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Vital bat corridor under immediate threat as HS2 plans to fell in height of summer

Press release by Campaign for Leather Lane Oaks

Road closures are planned for Leather Lane this Monday 19th July to fell up to 15 oak trees along the planned track, putting wildlife and this vital bat corridor at risk.

We are currently in dialogue with EKFB and have employed a civil engineer to design a viable alternative route for the over-road and bat corridor. Despite this, EKFB have planned road closures from 19th July to fell 12–15 trees along the route of the track.

It is the height of summer when bats and endless other wildlife are active and using the trees and ecosystem along Leather Lane for habitat, foraging, and commuting. Felling at this time not only goes against the Precautionary Principle adopted by HS2 in their Environmental Statement, but it is also in contravention of their Local Environmental Management plans and all good practice regarding wildlife protection, prevention, and mitigation.

Leather Lane is an ancient, sunken lane, known as a Holloway. It is lined to the south with 99 oak trees. It was originally planted by Arthur Lazenby Liberty in the late 1800s, and is set within the Central Chilterns Area of Outstanding Natural Beauty (AONB).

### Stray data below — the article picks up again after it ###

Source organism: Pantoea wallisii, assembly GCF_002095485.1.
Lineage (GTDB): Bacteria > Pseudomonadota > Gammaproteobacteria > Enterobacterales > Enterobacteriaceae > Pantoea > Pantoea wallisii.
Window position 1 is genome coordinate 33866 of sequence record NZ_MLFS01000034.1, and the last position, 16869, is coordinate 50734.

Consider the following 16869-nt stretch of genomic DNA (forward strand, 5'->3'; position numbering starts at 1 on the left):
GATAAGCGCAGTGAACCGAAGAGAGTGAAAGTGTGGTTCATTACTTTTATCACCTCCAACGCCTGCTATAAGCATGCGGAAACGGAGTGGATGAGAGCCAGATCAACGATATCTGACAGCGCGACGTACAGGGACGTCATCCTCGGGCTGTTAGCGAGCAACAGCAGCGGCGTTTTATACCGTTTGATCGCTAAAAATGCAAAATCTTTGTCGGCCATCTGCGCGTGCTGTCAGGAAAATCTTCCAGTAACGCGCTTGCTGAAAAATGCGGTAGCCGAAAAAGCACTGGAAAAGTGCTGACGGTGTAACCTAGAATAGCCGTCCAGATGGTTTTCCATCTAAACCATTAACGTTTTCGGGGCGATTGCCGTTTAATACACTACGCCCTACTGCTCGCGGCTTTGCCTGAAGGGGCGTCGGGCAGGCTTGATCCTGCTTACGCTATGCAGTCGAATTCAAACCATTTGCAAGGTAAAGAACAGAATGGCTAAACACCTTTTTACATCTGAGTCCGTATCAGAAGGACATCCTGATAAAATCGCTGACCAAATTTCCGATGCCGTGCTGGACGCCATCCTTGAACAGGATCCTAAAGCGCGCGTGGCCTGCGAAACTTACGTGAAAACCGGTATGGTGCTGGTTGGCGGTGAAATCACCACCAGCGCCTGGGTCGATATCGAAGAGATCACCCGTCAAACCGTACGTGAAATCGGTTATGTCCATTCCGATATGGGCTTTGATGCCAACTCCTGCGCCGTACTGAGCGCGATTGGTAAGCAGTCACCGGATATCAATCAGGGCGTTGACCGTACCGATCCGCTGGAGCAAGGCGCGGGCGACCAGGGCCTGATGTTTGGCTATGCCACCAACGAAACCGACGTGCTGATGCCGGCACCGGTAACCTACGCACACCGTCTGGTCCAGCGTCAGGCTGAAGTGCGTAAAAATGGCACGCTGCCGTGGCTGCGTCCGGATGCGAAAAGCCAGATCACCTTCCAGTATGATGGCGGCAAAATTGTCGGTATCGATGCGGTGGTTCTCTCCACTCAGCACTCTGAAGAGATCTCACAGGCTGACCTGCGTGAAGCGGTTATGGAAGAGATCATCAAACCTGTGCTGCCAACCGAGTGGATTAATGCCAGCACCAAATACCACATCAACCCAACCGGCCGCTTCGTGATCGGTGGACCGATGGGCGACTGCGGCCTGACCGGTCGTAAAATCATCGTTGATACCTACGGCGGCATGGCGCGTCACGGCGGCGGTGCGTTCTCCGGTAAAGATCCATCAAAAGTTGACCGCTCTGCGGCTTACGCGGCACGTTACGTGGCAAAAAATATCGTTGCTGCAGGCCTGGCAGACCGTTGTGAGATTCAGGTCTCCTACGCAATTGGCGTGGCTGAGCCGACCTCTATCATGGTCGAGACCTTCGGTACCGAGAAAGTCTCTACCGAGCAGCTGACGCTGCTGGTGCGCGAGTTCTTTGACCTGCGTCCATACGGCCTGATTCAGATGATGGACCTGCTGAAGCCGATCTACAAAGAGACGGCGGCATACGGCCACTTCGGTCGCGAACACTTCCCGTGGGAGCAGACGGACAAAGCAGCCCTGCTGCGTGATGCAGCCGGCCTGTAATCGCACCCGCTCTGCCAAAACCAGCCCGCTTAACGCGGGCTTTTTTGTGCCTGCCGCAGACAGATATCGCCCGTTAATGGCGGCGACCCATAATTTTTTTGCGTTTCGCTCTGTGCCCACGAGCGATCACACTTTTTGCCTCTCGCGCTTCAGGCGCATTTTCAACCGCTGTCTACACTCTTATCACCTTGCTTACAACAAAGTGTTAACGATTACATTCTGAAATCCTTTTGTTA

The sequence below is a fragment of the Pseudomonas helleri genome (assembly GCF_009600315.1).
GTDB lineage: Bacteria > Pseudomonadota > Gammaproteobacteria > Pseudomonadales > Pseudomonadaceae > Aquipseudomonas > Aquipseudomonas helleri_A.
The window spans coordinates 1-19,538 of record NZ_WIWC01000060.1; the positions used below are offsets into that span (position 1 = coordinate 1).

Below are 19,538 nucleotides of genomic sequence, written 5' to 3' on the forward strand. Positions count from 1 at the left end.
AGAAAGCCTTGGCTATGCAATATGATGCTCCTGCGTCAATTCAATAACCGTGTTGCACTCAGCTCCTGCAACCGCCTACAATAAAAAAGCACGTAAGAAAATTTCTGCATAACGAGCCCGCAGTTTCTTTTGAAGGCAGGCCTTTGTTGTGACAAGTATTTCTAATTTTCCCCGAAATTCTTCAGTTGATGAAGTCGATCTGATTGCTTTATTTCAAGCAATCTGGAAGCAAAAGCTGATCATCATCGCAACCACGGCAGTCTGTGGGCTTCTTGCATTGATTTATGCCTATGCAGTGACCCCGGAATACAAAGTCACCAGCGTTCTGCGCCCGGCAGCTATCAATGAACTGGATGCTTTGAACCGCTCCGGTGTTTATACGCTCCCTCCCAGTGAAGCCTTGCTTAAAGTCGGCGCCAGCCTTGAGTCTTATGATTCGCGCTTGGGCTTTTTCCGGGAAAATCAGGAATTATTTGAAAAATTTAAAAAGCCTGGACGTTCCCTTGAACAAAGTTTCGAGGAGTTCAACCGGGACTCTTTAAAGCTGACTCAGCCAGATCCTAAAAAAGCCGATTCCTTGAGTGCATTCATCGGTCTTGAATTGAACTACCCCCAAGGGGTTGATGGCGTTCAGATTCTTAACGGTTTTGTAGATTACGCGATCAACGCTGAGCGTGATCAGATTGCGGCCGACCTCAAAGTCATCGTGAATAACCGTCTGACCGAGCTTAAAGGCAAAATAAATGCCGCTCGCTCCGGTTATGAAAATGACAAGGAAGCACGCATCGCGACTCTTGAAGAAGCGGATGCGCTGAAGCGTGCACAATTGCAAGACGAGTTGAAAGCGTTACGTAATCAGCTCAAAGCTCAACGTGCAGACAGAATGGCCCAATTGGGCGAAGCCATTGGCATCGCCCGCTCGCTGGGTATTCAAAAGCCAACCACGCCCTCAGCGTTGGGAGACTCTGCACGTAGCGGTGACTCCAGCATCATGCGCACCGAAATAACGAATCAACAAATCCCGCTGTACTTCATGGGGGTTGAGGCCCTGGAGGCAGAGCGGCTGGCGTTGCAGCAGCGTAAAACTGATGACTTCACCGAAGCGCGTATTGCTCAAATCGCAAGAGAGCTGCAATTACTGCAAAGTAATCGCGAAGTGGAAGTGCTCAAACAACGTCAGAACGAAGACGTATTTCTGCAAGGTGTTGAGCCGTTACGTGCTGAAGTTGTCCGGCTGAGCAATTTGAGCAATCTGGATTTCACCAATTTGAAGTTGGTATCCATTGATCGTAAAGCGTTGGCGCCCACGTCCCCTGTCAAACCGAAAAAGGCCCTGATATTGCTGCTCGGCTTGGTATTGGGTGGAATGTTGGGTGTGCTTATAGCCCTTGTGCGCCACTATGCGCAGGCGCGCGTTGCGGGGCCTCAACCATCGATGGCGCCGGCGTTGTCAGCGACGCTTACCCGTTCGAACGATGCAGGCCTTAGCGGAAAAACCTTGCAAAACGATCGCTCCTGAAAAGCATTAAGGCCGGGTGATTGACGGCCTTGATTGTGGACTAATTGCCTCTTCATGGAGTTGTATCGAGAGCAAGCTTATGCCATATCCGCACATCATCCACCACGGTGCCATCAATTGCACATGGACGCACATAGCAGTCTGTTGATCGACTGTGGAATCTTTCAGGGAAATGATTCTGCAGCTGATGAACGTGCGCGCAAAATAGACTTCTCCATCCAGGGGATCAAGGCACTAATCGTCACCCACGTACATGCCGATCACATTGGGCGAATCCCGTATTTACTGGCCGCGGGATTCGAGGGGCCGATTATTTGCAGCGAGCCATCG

This irreplaceable bat corridor is under immediate threat as HS2 are currently planning the overbridge on the southern side, putting endless oak trees and the ecosystem at imminent risk. This will fragment the corridor and will impact the bats’ ability to forage and travel between other habitats, threatening bat populations and putting the conservation status of the endangered Barbastelle bat under threat.

Also at risk is a magnificent lone oak, identified as tree number 144, which is older by far than those on the lane. It is almost 200 years old, and is at least 37 meters away from the track cutting.

HS2 and EKFB have failed to uphold their legal obligations and their own standards and commitments to ecology and biodiversity, and no mitigation has been put in place. As a result, we stand to lose this irreplaceable holloway and bat corridor, which will have a huge impact on the Chilterns landscape, biodiversity, and bat species at both a local level and national level. With the government’s recent G7 re-commitment to halt biodiversity loss, this issue is especially poignant at this critical time for the environment.

In the absence of surveys from HS2, concerned local residents have stepped in to commission several independent bat surveys, which show that there are at least seven (7) species of bat – including the endangered Barbastelle bat – which are continually using this vital corridor in high numbers.

Furthermore, the current designs are for a standard two-way road, which does not take into account the design principles submitted to protect the AONB,1 and will require more land and earthworks.